Förskolan Örnen (Eagle Primary Schaool), in Alby on the fringes of Stockholm, has 130 pupils, 99% of whom have Swedish as a second language . It has a very deliberate philosophy rooted in respect for human rights and democracy and principles of transculturalism inspired by the work of the Malaguzzi Centre in Reggio Emilia. It aims to encourage in children values of openness and curiosity and an aversion to nationalism and other absolutes.
Sense of place is seen as very important to a child’s identity, but usually this is defined by others so, to counter this, pupils are given cameras and invited to explore their neighbourhood and identify places that have meaning to them. They are asked to discuss what makes a place attractive or unattractive, who makes these judgements and why – all at the age of 5 years!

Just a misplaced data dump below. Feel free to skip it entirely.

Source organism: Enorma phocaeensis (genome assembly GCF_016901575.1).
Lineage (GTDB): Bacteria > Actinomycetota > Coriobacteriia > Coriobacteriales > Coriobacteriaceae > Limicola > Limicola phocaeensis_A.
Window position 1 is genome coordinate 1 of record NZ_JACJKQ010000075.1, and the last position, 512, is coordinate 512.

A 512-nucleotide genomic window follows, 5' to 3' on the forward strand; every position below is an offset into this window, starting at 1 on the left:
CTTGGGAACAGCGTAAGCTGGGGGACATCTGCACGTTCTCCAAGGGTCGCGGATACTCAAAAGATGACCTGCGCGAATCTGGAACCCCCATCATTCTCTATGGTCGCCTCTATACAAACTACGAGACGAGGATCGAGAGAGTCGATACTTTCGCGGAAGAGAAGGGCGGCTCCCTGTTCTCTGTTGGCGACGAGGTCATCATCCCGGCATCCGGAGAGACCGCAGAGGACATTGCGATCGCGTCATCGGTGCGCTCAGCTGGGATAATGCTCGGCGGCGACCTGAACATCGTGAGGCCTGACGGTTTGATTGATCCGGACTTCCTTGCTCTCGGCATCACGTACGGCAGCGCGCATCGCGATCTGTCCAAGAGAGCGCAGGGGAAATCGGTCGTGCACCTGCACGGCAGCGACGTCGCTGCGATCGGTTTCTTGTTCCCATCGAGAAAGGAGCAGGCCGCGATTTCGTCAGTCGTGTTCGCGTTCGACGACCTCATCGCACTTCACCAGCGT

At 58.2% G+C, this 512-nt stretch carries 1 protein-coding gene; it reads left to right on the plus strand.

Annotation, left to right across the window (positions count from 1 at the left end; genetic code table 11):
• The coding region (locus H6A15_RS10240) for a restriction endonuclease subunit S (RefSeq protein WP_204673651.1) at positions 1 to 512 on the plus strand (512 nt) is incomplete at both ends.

Taking this a step further, staff organised a twinning exercise with an all-white school in prosperous inner-city Södermalm. They collaborated on exploring each other’s local environment and describing their impressions to each other. Very quickly the children found that language was not a straightforward mode of communication as many of the Örnen pupils had limited Swedish – whilst they were amazed to discover that most of the Södermalm children had nothing but Swedish. So they had to evolve many non-verbal means of communication which, will be essential skills for the rest of their lives in a multi-ethnic world.